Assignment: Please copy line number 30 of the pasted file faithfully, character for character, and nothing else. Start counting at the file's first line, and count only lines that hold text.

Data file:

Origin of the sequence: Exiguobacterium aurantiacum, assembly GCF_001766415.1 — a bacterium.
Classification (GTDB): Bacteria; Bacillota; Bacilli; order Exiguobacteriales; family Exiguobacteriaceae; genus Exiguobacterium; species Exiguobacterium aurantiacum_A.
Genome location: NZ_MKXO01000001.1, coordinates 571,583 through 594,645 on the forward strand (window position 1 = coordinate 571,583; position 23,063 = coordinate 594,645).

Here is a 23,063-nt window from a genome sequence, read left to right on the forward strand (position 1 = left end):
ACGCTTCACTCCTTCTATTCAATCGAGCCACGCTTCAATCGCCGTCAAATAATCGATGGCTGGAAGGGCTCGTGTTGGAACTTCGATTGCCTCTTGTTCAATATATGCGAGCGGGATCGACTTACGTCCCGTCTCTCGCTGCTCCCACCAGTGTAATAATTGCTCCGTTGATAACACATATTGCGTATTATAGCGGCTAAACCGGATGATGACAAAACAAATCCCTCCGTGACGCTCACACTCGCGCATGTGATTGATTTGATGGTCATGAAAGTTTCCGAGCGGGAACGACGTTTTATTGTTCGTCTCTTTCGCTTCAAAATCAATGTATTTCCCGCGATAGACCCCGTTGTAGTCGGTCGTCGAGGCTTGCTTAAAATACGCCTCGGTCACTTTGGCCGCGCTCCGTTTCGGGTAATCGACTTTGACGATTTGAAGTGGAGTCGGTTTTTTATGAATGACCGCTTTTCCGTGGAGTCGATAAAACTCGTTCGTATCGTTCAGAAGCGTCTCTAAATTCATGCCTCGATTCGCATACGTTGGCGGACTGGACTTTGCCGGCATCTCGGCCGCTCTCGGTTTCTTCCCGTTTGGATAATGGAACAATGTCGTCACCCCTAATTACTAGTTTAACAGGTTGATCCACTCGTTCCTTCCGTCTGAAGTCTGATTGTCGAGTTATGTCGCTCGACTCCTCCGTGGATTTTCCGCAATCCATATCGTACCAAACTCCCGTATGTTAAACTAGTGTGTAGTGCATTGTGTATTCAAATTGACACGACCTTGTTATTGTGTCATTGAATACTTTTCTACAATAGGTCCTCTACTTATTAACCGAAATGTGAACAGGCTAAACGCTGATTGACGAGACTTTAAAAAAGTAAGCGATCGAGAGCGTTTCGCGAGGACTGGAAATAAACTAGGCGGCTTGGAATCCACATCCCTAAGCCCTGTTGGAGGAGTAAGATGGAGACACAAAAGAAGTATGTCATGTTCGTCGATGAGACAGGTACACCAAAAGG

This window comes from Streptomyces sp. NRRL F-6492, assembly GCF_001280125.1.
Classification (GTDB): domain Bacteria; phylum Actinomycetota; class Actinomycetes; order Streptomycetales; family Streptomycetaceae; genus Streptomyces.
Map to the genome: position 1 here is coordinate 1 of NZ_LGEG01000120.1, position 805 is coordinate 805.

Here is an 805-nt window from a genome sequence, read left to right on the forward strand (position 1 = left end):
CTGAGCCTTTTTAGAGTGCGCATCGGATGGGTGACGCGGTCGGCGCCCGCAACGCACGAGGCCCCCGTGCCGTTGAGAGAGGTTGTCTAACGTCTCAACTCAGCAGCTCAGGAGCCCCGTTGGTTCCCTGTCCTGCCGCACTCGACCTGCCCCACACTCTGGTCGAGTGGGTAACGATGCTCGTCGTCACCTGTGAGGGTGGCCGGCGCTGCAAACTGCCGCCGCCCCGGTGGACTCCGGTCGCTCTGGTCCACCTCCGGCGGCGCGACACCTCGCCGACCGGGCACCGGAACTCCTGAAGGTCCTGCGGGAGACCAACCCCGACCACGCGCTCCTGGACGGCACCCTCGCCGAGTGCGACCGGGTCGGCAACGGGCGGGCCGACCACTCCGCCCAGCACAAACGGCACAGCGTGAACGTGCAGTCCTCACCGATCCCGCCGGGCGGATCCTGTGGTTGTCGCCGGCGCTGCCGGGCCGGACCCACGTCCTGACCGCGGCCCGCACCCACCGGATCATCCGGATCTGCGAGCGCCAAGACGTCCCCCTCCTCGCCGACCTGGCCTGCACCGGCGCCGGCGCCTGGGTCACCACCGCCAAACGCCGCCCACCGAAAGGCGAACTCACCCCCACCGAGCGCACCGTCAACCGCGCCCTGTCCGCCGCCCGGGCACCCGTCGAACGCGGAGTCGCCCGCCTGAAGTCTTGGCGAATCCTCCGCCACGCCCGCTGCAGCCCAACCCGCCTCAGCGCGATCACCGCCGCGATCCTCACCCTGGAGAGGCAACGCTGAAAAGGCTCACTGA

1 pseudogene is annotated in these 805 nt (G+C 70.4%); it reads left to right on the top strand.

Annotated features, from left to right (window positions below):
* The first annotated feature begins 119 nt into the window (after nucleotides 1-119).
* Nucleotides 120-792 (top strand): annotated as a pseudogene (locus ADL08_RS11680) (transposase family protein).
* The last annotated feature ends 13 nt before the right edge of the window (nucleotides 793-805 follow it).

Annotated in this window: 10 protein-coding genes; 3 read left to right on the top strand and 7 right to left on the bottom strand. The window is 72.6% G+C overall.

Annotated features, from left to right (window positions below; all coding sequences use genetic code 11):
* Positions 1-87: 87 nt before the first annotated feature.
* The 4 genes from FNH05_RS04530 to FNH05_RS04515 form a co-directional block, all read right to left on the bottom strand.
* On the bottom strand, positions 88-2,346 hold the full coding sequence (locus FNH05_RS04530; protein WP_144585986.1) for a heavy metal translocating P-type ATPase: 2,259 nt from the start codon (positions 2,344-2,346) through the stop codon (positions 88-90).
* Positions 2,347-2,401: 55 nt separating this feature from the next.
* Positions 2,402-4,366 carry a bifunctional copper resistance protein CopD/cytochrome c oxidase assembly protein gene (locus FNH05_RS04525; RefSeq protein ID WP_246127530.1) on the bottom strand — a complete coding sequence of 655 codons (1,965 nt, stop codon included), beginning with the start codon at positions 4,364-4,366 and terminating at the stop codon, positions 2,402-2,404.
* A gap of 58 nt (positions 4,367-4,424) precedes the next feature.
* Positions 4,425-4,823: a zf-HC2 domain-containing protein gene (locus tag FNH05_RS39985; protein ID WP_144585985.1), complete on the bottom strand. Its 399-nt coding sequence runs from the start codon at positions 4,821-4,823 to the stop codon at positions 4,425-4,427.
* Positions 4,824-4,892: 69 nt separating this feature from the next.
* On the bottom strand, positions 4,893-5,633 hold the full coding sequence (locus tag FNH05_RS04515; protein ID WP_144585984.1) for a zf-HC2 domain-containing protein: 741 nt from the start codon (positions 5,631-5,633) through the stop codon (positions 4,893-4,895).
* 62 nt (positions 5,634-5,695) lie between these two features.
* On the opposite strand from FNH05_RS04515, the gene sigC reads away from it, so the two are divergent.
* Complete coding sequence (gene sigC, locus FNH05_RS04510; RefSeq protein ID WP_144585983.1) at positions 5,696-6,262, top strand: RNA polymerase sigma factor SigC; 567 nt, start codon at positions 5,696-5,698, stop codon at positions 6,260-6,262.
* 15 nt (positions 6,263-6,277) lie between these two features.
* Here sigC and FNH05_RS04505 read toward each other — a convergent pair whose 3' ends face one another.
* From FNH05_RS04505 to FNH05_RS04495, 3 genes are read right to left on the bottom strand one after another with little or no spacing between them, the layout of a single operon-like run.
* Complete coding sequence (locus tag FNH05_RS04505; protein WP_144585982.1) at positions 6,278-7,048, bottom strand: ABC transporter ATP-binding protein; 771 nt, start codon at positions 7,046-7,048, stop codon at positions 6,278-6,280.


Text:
* 15 nt (positions 6,263-6,277) lie between these two features.